I just returned from a one week trip to British Columbia, Canada. In the week I was there several articles appeared in The Globe and Mail newspaper on healthcare in Canada. There was an article on a high outbreak of C. Diff in Ontario's Joseph Brant Memorial Hospital. They said that 91 of 177 patients with the disease died and the bug was the cause in 62 cases. This is over a 20 month period. In Canada, as in the US, the release of this type of information is voluntary and almost no hospital reports their statistics. The Ontario Health Minister states that this will be mandatory reporting by years end. Also in BC they are now beginning to give Gardisil to girls in grades 6 and 9.
There is also a problem with Canadian pathology. In Manitoba, a pathologist misread radical prostectectomy specimens and underreported capsular extension that may be treated with radiation therapy. The health authority has suspended the senior unnamed pathologist. In Newfoundland and New Brunswick there were much worse problems with pathology, so much so that a class action law suit has been initiated. Canada also has severe pathology personnel problems with only 30 per year coming out of training.
In the last Medicalaw.net Updates I had a story regarding HSAs. A new story has shown that HSAs are increasing. The interesting thing is how each side looks at the data. The Democrats who do not like entrepreneurship state that the people who are using HSAs are the wealthy. They define wealthy here as those making $139,000 versus $57,000 for those with other insurances. The leftists Waxman and Stark say that this proves the program is elitist. The usual that one puts into the program is $2500 and the usual that one removes is $1000. I doubt that the extra average $1500 will make anyone very wealthy when they have to wait until they are 65 to use it for anything other than healthcare. It should also be known that employers that use HSAs had their health insurance costs go up 3.4% versus 7% for those without the plans. The fees for these plans are lower and people look at the costs before spending giving some control back to the patient.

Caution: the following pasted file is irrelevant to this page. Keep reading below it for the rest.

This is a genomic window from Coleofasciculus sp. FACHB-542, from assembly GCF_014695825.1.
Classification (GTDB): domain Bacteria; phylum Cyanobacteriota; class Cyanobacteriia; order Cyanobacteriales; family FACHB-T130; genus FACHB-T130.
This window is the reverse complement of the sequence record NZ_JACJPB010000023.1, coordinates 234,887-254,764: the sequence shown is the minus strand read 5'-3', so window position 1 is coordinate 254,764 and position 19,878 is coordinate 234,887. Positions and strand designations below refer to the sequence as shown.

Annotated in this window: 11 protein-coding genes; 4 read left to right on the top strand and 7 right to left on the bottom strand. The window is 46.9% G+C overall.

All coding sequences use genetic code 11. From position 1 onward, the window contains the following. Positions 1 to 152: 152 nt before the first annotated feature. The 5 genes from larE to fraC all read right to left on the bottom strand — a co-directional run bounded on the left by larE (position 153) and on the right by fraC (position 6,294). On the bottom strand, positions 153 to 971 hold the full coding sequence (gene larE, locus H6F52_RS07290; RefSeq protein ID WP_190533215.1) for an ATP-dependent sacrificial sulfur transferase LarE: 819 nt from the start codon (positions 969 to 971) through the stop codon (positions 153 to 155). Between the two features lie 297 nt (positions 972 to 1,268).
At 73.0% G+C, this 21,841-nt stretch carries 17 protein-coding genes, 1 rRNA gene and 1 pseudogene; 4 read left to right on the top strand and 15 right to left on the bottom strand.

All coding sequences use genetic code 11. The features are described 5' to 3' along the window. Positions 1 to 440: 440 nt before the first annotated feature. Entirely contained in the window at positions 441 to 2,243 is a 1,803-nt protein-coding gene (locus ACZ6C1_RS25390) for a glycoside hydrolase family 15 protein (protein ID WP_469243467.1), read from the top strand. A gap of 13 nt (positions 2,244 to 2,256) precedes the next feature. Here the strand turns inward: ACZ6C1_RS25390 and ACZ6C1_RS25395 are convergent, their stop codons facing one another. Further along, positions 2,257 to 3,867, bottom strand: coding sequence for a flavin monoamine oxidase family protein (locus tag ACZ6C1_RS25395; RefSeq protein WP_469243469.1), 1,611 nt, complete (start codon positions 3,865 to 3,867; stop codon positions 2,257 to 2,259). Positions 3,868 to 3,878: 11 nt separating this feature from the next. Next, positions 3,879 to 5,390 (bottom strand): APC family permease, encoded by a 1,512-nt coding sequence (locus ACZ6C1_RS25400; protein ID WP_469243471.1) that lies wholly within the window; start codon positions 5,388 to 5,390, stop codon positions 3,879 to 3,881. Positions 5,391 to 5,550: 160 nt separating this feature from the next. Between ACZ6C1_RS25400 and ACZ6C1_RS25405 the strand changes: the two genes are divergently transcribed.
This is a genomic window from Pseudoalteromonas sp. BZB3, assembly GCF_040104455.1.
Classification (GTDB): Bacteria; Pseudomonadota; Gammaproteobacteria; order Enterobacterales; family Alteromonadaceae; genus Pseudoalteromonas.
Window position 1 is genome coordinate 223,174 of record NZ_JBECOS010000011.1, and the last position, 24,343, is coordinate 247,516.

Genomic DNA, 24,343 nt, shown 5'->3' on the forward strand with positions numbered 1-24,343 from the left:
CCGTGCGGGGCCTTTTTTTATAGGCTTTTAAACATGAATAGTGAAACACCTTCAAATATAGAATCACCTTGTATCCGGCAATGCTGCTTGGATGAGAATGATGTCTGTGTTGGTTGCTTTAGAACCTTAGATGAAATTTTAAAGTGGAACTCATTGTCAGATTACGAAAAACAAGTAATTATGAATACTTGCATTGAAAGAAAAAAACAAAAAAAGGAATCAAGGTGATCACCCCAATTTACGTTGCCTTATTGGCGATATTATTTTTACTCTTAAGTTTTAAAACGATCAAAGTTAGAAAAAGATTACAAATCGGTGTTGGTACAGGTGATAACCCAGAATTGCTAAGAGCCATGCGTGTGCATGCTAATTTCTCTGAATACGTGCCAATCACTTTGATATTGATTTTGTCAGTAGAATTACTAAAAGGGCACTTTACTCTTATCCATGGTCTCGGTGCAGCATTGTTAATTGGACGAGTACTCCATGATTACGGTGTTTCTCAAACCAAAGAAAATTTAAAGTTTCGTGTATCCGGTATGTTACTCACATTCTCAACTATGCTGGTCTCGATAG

Medicare and Medicaid are still rife with fraud. The government is getting better at catching the crooks. In New York, the Attorney General has doubled the amount it has collected in 2007 over 2006. The State collected $112.5 million in 2007 and $59.4 million in 2006. About $41 million came from the home health industry.
San Francisco has a law that may or may not be legal. The courts have heard the case but have not ruled as yet. The law has businesses either putting money into the Healthy San Francisco program or putting money into an insurance for the employees. To date 6000 of the cities employed are in the program and the San Francisco restaurants are adding surcharges to the bills to cover the extra costs. Top